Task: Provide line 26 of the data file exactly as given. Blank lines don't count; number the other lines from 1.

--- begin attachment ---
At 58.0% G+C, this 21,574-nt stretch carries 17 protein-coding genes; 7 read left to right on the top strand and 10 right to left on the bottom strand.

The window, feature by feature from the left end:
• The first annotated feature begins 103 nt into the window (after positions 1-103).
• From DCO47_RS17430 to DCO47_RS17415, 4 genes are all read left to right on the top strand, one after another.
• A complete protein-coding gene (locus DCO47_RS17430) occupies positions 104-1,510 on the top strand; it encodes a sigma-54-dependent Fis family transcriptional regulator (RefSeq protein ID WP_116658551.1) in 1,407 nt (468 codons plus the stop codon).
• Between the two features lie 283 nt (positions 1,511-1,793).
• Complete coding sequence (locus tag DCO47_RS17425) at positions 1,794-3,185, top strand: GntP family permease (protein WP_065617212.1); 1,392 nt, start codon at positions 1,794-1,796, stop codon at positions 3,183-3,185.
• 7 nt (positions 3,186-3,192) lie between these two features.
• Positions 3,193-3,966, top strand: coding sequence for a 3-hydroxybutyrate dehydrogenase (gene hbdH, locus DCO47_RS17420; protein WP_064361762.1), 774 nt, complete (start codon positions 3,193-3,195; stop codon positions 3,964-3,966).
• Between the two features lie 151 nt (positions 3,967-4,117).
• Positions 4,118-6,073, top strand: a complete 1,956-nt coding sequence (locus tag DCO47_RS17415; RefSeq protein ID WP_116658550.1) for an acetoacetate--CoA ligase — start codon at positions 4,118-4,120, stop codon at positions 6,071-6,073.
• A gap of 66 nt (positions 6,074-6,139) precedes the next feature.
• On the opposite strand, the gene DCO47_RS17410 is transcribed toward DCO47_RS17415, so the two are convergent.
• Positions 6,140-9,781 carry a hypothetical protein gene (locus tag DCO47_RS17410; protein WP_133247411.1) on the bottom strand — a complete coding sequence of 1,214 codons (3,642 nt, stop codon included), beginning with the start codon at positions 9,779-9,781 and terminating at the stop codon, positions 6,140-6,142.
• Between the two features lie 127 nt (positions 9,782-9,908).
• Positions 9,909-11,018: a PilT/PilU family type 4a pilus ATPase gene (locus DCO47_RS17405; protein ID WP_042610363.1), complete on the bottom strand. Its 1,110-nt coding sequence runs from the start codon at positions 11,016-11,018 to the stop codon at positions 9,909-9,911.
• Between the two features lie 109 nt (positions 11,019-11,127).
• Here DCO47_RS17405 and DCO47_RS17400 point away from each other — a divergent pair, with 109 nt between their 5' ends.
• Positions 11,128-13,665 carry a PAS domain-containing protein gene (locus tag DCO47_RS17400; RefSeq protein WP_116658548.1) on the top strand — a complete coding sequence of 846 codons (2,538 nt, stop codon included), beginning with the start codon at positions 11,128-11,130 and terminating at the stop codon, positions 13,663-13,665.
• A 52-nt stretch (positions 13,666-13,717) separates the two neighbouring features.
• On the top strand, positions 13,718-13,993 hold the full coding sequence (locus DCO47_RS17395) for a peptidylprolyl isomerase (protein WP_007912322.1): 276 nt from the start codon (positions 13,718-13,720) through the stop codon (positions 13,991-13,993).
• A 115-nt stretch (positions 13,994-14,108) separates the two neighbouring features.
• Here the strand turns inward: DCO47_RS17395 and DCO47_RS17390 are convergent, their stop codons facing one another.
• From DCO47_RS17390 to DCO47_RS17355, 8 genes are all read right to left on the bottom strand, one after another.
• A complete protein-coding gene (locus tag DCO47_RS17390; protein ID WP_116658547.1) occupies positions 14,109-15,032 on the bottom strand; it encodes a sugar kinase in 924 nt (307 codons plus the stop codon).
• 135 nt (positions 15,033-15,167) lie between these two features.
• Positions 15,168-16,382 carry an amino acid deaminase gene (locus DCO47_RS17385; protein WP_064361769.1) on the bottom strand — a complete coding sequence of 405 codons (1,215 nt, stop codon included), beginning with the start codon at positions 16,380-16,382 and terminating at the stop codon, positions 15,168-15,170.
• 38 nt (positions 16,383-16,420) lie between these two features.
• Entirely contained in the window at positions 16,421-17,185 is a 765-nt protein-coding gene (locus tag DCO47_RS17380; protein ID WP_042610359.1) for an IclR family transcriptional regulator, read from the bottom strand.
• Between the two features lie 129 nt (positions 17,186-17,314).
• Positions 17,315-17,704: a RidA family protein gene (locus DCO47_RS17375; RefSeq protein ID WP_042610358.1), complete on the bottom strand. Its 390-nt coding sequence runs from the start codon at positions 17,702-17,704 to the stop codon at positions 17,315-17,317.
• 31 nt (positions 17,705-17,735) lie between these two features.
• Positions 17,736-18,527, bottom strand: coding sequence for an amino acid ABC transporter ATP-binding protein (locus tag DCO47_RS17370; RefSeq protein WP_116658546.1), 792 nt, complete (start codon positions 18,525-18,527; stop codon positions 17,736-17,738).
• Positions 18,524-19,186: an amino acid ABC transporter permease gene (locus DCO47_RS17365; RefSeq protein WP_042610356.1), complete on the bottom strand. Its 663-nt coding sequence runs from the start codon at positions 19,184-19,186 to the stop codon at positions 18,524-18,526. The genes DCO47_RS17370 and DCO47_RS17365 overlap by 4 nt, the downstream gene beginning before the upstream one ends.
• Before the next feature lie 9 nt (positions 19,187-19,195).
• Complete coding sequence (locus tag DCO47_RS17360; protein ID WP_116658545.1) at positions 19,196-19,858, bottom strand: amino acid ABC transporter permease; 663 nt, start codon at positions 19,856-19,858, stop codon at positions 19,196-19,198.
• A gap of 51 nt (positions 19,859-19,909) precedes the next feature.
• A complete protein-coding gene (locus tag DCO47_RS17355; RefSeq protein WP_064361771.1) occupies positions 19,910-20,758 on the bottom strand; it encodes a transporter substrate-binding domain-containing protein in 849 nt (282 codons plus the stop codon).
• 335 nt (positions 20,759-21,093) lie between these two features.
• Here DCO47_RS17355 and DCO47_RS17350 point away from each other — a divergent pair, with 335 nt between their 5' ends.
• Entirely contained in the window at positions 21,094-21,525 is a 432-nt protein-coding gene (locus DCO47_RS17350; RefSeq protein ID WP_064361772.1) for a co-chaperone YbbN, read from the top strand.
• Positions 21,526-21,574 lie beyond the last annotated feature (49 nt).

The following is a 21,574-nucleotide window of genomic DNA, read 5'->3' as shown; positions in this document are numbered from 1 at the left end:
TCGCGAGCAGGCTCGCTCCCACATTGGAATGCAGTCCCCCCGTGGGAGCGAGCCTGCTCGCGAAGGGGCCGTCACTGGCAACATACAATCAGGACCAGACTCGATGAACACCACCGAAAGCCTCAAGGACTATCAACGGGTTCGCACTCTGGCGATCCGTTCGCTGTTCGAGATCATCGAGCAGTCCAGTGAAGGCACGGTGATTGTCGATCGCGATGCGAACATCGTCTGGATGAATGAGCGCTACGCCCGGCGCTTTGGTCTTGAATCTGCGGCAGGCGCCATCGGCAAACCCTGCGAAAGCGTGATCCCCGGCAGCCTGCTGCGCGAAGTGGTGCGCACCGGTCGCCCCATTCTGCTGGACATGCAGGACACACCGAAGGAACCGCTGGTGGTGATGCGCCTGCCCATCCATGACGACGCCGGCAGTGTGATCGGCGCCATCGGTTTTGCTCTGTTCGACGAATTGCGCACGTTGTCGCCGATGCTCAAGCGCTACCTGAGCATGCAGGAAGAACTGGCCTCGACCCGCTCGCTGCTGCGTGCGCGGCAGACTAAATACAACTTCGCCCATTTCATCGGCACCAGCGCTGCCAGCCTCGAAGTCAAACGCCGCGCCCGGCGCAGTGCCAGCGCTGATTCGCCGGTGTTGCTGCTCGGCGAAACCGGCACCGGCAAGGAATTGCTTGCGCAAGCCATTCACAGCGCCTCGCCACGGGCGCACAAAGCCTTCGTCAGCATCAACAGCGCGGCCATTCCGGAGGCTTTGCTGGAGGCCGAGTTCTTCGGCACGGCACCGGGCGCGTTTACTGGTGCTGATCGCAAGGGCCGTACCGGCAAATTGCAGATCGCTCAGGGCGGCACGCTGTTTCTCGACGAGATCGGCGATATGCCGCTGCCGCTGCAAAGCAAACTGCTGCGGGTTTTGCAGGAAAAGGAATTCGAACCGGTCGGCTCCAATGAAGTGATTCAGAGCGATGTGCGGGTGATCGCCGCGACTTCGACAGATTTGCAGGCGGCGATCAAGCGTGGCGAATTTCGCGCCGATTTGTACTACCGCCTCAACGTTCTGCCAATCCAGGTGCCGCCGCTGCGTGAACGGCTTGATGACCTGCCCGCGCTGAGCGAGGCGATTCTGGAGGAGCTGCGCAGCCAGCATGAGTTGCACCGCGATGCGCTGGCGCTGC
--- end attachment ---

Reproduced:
• 135 nt (positions 15,033-15,167) lie between these two features.